If you’re doing your own renovations or just working on some projects around the house, you’ll find that scrap materials can quickly build up. While it might seem like the simplest thing is to just throw your scraps away, some scraps can’t fit in the garbage, some shouldn’t go in the garbage for safety reasons, and some scraps can be reused for something else. Here are some ways you can recycle your scraps safely, depending on the type of material it is.
Metal scraps can sometimes go in your municipal recycling if you have one. Check your local rules for what types of material are accepted. For metal scraps that can’t go to your curbside service, you can start a scrap bucket. Drop stripped screws, unused parts, cuttings of steel, copper, and other bare metals into a bucket; when it’s full, drop it off at a local scrap yard. If your bucket is full enough, you might even get some money for it. If you have usable parts that someone else might want or need, you can sometimes donate these to a local reuse centre that will sort and resell your nuts, bolts, and unused screws at a discount to other enterprising DIYers. When I was teaching shop, I often used castoff parts to teach students how to use screw guns and other tools because the size of the part doesn’t matter as much as the technique in that situation. If you have a large amount of metal from redoing HVAC or another big job, you can look into professional disposal services in your area.
Wood scraps can pile up in your home shop quickly, and if you don’t plan to reuse them for something else, they can take up a lot of space. To recycle them, you can start by offering larger and more valuable scraps on local reselling groups through social media. You might even make a little pocket change this way and you’ll know that you’re fueling your local DIY community. If you would rather have your scraps gone ASAP, you can donate usable scrap to reuse centres. For larger amounts of scrap, some of these facilities will even offer pickup so you don’t have to make a trip. For scraps that aren’t particularly useful, you can also recycle them as mulch. Some municipalities have community mulching facilities, but if not, you can likely find a private company happy to take your distressed wood scraps for a small fee. Smaller wood scraps that aren’t treated can be added to compost and will eventually break down just like any other organic material would.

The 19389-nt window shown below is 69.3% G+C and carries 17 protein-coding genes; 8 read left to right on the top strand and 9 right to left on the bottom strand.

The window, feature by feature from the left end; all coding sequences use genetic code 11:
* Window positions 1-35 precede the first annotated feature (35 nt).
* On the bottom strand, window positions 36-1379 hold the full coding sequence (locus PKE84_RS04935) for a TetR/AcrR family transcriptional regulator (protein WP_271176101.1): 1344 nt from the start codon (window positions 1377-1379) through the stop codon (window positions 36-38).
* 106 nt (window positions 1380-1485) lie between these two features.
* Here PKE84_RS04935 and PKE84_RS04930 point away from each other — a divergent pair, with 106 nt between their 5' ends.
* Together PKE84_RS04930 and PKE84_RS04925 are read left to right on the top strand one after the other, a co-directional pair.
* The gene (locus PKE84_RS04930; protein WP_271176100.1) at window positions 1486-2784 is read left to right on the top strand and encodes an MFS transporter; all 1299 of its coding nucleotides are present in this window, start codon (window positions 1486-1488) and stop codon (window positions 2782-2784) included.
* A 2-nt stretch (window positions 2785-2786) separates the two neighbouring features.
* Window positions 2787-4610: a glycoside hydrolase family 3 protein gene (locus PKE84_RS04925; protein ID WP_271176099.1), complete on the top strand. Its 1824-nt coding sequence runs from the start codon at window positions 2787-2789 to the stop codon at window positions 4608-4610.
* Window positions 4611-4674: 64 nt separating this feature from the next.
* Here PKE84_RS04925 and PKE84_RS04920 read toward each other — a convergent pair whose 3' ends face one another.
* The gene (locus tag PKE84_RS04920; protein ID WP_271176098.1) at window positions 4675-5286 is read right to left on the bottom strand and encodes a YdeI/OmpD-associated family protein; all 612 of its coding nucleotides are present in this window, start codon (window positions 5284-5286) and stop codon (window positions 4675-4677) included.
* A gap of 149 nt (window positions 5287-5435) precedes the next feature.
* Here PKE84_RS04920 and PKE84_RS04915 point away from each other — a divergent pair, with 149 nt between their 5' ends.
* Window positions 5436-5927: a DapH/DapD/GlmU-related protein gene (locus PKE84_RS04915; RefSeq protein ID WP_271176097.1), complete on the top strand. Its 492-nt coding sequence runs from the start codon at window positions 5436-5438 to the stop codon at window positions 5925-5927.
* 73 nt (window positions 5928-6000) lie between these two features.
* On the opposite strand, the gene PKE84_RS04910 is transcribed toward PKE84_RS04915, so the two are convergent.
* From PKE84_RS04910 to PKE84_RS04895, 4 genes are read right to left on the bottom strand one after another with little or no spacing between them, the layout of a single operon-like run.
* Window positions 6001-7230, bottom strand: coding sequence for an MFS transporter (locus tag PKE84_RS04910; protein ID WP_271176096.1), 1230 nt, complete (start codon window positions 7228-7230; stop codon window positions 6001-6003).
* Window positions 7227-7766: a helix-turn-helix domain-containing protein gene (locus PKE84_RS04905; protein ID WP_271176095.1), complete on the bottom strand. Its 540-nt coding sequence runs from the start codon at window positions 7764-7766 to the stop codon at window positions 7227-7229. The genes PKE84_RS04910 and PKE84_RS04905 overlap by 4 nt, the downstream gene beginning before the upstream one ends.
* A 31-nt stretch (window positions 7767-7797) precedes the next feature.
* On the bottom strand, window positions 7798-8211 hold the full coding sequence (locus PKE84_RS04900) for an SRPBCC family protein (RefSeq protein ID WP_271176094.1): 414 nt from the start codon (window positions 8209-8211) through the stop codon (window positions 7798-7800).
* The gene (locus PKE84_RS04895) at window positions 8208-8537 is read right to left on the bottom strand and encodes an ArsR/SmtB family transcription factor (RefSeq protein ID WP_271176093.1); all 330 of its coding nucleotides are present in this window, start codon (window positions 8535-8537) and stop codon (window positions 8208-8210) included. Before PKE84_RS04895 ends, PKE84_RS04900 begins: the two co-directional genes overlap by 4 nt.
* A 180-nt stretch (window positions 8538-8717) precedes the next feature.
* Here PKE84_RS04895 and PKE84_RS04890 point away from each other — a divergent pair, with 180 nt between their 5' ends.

If you’re doing an upholstery project or working on some other home decor items, you might end up with extra fabric you don’t need. Recycling fabric scraps is as easy as donating old clothing in most cases. You can drop them off at most charities that take clothing donations and anything that isn’t sold will be passed on to a textile recycling plant. You can also offer fabric scraps on local free groups—some even have special pages just for crafting—and you’ll often get to meet a fellow crafter in the process.
Recycling tile can be tricky, but there are a few retailers that run tile take-back programs where you can have your extra scrap tiles recycled. For other options, some reuse centres will take unused tiles to resell to other DIY home renovators, and you can always offer it on local reselling groups to see if you can find any takers. You can also reach out to local crafting and community programs to see if anyone would like extra material for their projects. Since tile often can’t be thrown away in the regular trash due to its weight, you might need to pay to have it taken away if you can’t find a way to recycle or reuse it.
You might have caught on by now that almost any extra material can be recycled or reused by someone if given the chance. If you have leftover or scrap materials, you can often find a home for them outside of a landfill and at no cost to you. Finding the local materials groups near you, establishing a relationship with local community groups, and making a social media post to offer your scraps can help you recycle your scraps for free or cheap.
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